When I get stuck in a rut and need new ideas for games and stories, there are two sources I turn to for GM inspiration: the folklore scholars Vladimir Propp and Stith Thompson. Both individuals are renowned for having devised (different, yet equally universal) schemes for identifying and classifying the "fundamental" story-elements of all traditional folktales. In Thompson's case, he was a scholar interested in compiling an exhaustive reference for tropes and plot elements. Propp, on the other hand, had a different and somewhat more abmitious goal; his aim was to compile a set of universal functions for all true oral folk tales (fairy tales, etc.).
From a GM's perspective, I sometimes think of these schemata as two attempts to create a kind of Periodic Table of Elements, but for narrative typology instead of chemistry. If you do not make use of these amazing references already, maybe you will find them as useful as I have.
Stith Thompson's extensive system was originally published between 1931 and 1958 in 6 volumes, collectively entitled The Motif Index of Folk Literature. I'm happy to report that there is now an online version of Thompson's magnum opus. Check it out.
Vladimir Propp's study was published in his Morphology of the Folktale in 1928. The elements are made up of 31 functions and 7 characters. I haven't found an online version of Propp's schema that is fleshed out to the degree that Thompson's is, but I will try to summarize briefly here.
First, here are the theorems that Propp uses to define a function in context of the tales:
1. The functions of characters serve as stable, constant elements in a tale, independent of how and by whom they are fulfilled.Propp claims that traditional (i.e. oral) folktales all incorporate the same fundamental motifs and sequence (which together constitute a function), though they may vary by different inversions or optional complicatons. After the initial situation of a tale is depicted, it then involves the following functions-- (here, I've copied more or less from Jerry Everard's interesting blog):
2. The number of functions known to the fairy tale is limited.
3. The sequence of functions is always identical.
4. All fairy tales are of one type in regard to their structure.
- A member of a family leaves home (the hero is introduced);
- An injunction is placed upon the hero (’don’t go there’, ‘go to this place’);
- The injunction is violated (villain enters the tale);
- The villain makes an attempt at reconnaissance (either villain tries to find the children/jewels etc; or intended victim questions the villain);
- The villain gains information about the victim;
- The villain attempts to deceive the victim to take possession of victim or victim’s belongings (trickery; villain disguised, tries to win confidence of victim);
- Victim taken in by deception, unwittingly helping the enemy;
- Villain causes harm/injury to family member (by abduction, theft of magical agent, spoiling crops, plunders in other forms, causes a disappearance, expels someone, casts spell on someone, substitutes child etc, comits murder, imprisons/detains someone, threatens forced marriage, provides nightly torments); Alternatively, a member of family lacks something or desires something (magical potion etc);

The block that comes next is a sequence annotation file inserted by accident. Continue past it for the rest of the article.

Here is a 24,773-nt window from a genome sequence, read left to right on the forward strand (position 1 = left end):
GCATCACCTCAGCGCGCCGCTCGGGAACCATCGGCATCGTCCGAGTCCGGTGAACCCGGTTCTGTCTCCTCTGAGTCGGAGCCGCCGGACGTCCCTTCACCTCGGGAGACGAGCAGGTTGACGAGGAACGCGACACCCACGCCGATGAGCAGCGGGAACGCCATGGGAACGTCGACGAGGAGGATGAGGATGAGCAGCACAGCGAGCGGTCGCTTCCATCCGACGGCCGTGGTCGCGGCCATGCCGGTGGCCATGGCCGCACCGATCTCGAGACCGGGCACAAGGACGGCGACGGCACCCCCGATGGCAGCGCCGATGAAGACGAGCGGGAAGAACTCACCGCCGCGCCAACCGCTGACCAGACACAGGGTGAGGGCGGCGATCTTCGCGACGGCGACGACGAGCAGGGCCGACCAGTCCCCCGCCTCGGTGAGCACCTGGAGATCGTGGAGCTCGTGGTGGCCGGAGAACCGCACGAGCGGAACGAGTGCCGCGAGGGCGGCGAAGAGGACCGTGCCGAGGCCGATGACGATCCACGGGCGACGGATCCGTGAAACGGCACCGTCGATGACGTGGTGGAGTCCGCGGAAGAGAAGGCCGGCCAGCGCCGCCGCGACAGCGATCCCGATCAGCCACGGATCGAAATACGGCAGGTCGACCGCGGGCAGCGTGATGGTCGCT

- Misfortune or lack is made known, (hero is dispatched, hears call for help etc/ alternative is that victimised hero is sent away, freed from imprisonment);
- Seeker agrees to, or decides upon counter-action;
- Hero leaves home;
- Hero is tested, interrogated, attacked etc, preparing the way for his/her receiving magical agent or helper (donor);
- Hero reacts to actions of future donor (withstands/fails the test, frees captive, reconciles disputants, performs service, uses adversary’s powers against them);
- Hero acquires use of a magical agent (directly transferred, located, purchased, prepared, spontaneously appears, eaten/drunk, help offered by other characters);
- Hero is transferred, delivered or led to whereabouts of an object of the search;
- Hero and villain join in direct combat;
- Hero is branded (wounded/marked, receives ring or scarf);
- Villain is defeated (killed in combat, defeated in contest, killed while asleep, banished);
- Initial misfortune or lack is resolved (object of search distributed, spell broken, slain person revivied, captive freed);
- Hero returns;
- Hero is pursued (pursuer tries to kill, eat, undermine the hero);
- Hero is rescued from pursuit (obstacles delay pursuer, hero hides or is hidden, hero transforms unrecognisably, hero saved from attempt on his/her life);
- Hero unrecognised, arrives home or in another country;
- False hero presents unfounded claims;
- Difficult task proposed to the hero (trial by ordeal, riddles, test of strength/endurance, other tasks);
- Task is resolved;
- Hero is recognised (by mark, brand, or thing given to him/her);
- False hero or villain is exposed;
- Hero is given a new appearance (is made whole, handsome, new garments etc);
- Villain is punished;
- Hero marries and ascends the throne (is rewarded/promoted).
Propp's 7 broad character types are:
1. The villain — struggles against the hero.
2. The donor — prepares the hero or gives the hero some magical object.
3. The (magical) helper — helps the hero in the quest.
4. The princess and her father — gives the task to the hero, identifies the false hero, marries the hero, often sought for during the narrative. Propp noted that functionally, the princess and the father can not be clearly distinguished.
5. The dispatcher — character who makes the lack known and sends the hero off.
6. The hero or victim/seeker hero — reacts to the donor, weds the princess.
7. [False hero] — takes credit for the hero's actions or tries to marry the princess